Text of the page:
How understanding your child’s unique nature can make you a more effective parent

How understanding your child’s unique nature can make you a more effective parent

VCU professor Danielle Dick’s new book, ‘The Child Code,’ helps parents adapt their parenting strategies to fit how their child is wired.

Genetics influence every aspect of human behavior. But that biological fact is often ignored when it comes to parenting advice, which tends to perpetuate the myth that parenting techniques alone determine a child’s behavior and future.

In “The Child Code: Understanding Your Child’s Unique Nature for Happier, More Effective Parenting,” Danielle Dick, Ph.D., the Distinguished Commonwealth Professor of Psychology and Human and Molecular Genetics at Virginia Commonwealth University and an internationally recognized expert on genetic and environmental influences on human behavior, explains how each child is uniquely coded with predispositions that affect their fearfulness, impulsivity, happiness, propensity for throwing tantrums and all other aspects of their personality.

Drawing on her research in developmental behavior genetics, as well as her experience as a parent, Dick, a professor in the Department of Psychology in the College of Humanities and Sciences and the Department Human and Molecular Genetics in the School of Medicine at VCU, shows parents how they can recognize their child’s genetic predispositions and then provides practical, individualized strategies to help navigate the child’s challenges and nurture their strengths.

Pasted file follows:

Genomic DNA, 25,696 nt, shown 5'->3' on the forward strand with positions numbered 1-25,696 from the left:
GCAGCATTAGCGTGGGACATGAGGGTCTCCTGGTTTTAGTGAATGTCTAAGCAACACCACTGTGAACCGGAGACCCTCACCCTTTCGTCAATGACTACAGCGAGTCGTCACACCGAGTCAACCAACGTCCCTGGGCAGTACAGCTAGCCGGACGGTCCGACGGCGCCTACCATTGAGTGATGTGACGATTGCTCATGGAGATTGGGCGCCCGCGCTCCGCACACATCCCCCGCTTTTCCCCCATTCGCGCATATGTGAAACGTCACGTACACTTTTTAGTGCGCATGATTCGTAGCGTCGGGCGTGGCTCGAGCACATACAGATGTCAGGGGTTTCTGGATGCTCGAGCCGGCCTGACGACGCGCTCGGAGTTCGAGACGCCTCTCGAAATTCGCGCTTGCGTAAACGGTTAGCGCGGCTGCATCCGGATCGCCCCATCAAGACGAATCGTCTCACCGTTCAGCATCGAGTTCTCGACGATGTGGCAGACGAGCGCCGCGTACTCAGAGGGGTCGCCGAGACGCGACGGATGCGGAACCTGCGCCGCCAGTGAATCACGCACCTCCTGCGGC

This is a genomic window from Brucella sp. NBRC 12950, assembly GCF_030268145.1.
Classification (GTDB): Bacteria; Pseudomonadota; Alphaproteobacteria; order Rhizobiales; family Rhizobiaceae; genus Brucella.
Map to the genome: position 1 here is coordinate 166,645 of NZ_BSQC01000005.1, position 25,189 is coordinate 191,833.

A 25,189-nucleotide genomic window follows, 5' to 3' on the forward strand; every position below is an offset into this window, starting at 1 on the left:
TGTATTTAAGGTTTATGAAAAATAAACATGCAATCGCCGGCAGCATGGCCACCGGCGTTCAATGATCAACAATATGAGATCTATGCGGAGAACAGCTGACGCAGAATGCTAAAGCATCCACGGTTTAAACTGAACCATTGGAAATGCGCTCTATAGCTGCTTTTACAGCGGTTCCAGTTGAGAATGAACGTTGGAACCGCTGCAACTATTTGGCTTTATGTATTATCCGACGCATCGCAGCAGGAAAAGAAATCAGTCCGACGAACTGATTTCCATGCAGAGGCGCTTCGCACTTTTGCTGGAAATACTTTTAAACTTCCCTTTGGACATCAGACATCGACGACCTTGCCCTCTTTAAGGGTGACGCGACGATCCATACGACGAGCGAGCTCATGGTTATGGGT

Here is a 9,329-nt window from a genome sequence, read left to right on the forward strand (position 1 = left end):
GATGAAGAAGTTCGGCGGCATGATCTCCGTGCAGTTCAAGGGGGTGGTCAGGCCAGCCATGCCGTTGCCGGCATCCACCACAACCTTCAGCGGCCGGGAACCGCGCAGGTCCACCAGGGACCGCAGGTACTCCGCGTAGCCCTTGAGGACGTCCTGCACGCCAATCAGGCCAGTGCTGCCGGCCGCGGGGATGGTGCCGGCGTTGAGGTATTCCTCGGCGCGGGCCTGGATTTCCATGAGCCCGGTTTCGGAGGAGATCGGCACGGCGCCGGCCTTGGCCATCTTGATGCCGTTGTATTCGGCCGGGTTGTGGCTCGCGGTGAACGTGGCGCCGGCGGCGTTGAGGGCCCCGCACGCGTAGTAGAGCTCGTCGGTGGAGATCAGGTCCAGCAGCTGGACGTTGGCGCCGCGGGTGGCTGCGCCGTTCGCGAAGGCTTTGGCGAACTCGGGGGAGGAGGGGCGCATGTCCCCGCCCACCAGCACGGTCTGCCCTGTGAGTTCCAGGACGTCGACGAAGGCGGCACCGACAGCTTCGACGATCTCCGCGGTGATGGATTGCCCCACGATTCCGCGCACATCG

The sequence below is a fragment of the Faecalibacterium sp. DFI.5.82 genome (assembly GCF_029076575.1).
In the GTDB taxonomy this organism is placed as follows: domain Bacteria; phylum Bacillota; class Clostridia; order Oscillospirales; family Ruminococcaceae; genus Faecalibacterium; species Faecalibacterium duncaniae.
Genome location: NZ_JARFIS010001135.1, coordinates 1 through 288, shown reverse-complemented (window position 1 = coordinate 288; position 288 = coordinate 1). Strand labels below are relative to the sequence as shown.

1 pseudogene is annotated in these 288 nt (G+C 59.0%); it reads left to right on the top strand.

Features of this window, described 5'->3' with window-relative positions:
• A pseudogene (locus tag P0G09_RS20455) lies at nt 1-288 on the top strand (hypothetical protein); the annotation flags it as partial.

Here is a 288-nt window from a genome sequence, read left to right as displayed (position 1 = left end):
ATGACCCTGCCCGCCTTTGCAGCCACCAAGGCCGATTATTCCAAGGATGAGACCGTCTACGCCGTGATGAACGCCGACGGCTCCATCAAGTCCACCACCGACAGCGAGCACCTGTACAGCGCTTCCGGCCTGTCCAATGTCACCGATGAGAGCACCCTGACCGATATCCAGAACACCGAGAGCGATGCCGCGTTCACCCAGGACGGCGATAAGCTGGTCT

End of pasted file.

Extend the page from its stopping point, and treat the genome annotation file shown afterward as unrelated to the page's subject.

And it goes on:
“The Child Code,” published by Avery, an imprint of the Penguin Publishing Group, will be released Sept. 14. Dick discussed the forthcoming book in an interview with VCU News.

The book talks about how each child is uniquely coded with predispositions that influence their behavior and personalities. What are some ways the book explains how parents can apply that knowledge?

Parents put so much pressure on themselves, especially in our culture right now. Never in human history have we spent so much time and effort parenting our children. And that creates a lot of stress on parents when kids are struggling or not being perfect little human beings. So, one of the messages that I really hope parents will take away is that they can take some of the pressure off! Our kids already contain their own instruction manuals, the so-called building blocks of life, that shape their development and behavior. We can help our kids grow and nudge them in particular directions, but it’s not all on us. So that’s one thing that I hope parents will find comforting.

The other big takeaway is that by understanding the way your child is wired, you can tailor your parenting strategies to what will work best for your child. The second half of the book covers three big temperamental dimensions that kids differ on. I call them the three E’s: extraversion, emotionality and effortful control. By understanding where your child falls on those dimensions, you can help them accentuate their strengths and overcome (or avoid!) potential challenges.

For example, kids that are high in extraversion versus kids that are low in extraversion have different environmental needs. As parents, we sometimes unwittingly put our kids in environments that are a mismatch with their nature — for example by putting kids who are low on extraversion in very active, busy, social settings, which can be overwhelming or distressing for them. And that can be a cause of temper tantrums and stress in the family, but very often we don’t even recognize the underlying cause.

Similarly, some kids are just more highly emotional than others. They are just more naturally predisposed to be easily frustrated or fearful. A lot of parents who have kids like that wonder, “What am I doing wrong?” Or “What’s wrong with my child?” They’re trying reward charts and consequences, and it’s not helping the behavior. There are actually different parenting strategies that can work better for these highly emotional kids.

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